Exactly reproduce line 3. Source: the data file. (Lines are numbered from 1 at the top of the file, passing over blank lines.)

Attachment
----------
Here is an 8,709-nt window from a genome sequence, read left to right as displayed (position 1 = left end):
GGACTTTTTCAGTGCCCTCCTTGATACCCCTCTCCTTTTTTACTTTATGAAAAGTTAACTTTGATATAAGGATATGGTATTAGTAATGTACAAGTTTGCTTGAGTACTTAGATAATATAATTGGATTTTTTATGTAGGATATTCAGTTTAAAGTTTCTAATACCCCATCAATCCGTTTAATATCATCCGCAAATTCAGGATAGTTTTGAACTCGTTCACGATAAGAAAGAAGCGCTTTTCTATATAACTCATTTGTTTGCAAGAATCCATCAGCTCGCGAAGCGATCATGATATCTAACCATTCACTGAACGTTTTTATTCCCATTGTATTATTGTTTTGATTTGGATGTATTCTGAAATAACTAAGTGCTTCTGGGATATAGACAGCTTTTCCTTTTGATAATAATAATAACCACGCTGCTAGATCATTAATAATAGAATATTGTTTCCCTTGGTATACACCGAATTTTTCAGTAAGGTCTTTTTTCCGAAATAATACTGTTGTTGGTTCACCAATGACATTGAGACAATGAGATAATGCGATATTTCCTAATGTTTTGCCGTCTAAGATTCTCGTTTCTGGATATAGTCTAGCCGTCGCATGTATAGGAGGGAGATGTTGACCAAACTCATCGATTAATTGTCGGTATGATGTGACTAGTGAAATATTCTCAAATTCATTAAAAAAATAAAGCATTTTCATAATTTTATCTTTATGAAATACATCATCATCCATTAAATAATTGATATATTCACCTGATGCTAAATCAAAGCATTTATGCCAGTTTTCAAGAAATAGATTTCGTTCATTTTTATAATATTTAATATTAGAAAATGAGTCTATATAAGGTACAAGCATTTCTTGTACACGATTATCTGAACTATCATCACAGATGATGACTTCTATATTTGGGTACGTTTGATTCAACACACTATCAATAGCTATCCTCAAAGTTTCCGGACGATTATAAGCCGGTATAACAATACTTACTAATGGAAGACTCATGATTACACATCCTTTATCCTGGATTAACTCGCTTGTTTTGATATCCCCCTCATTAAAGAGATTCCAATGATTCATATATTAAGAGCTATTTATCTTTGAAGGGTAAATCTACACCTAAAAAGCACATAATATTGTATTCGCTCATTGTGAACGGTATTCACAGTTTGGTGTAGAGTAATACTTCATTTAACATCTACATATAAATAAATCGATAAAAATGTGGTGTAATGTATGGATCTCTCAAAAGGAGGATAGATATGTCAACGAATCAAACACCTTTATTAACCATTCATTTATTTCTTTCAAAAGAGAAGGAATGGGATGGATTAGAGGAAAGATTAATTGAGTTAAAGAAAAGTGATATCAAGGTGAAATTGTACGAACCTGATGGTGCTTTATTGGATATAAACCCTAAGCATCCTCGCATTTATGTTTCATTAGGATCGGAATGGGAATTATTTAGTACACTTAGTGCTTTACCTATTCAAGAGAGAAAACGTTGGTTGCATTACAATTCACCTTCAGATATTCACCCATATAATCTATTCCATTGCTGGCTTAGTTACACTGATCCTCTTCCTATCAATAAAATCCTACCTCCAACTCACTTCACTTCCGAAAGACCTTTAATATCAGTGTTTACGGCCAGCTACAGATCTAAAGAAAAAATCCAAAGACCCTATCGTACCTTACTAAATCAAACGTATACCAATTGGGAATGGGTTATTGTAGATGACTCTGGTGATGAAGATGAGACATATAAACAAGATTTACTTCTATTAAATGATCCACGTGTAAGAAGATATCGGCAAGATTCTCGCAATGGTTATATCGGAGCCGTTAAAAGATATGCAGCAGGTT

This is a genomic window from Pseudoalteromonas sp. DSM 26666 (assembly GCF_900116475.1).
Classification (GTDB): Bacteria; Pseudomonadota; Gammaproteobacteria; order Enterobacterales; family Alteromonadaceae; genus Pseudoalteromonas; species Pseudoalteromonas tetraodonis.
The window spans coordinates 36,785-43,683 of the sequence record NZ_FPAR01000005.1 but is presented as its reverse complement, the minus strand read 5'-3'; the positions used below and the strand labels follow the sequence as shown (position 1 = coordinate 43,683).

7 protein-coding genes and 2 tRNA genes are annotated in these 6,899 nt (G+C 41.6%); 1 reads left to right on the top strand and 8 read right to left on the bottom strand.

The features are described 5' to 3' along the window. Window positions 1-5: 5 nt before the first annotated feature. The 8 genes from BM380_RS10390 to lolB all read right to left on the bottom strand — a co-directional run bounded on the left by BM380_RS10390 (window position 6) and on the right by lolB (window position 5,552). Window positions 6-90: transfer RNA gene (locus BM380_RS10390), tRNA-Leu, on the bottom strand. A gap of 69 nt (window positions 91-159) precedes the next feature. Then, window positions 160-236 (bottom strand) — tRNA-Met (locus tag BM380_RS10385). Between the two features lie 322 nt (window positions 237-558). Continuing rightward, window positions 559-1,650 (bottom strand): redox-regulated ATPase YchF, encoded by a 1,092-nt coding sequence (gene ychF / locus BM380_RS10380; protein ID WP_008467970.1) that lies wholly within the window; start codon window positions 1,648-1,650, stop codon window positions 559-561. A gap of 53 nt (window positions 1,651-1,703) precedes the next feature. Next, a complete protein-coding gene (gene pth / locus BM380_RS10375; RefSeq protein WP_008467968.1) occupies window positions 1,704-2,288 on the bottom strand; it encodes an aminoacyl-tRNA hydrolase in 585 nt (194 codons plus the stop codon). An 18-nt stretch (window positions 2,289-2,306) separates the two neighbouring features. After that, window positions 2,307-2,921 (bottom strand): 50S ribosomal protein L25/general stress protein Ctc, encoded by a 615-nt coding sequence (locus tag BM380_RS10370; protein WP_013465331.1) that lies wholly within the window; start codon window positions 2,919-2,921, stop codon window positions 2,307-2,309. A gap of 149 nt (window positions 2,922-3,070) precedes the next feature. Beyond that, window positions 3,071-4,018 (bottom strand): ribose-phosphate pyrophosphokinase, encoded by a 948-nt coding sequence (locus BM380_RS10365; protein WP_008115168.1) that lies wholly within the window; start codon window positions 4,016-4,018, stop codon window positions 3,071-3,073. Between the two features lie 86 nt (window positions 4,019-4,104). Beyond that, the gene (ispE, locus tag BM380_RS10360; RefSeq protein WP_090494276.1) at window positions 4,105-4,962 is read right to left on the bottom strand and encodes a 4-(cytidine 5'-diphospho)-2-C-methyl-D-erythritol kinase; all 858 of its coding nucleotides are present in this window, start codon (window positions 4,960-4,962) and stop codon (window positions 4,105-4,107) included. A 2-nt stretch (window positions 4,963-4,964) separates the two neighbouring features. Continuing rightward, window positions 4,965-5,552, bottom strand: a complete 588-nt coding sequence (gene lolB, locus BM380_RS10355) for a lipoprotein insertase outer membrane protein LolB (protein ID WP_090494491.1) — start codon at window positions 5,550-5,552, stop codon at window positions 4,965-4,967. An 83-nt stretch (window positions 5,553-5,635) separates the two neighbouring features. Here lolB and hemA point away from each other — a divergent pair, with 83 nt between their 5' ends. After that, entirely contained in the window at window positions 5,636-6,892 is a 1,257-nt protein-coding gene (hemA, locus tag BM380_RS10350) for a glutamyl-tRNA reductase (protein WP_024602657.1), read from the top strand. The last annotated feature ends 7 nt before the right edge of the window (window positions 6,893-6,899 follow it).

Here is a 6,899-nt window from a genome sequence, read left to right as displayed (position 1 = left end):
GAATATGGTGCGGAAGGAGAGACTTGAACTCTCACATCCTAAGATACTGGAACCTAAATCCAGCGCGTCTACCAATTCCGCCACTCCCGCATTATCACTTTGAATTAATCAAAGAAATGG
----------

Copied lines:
This is a genomic window from Pseudoalteromonas sp. DSM 26666 (assembly GCF_900116475.1).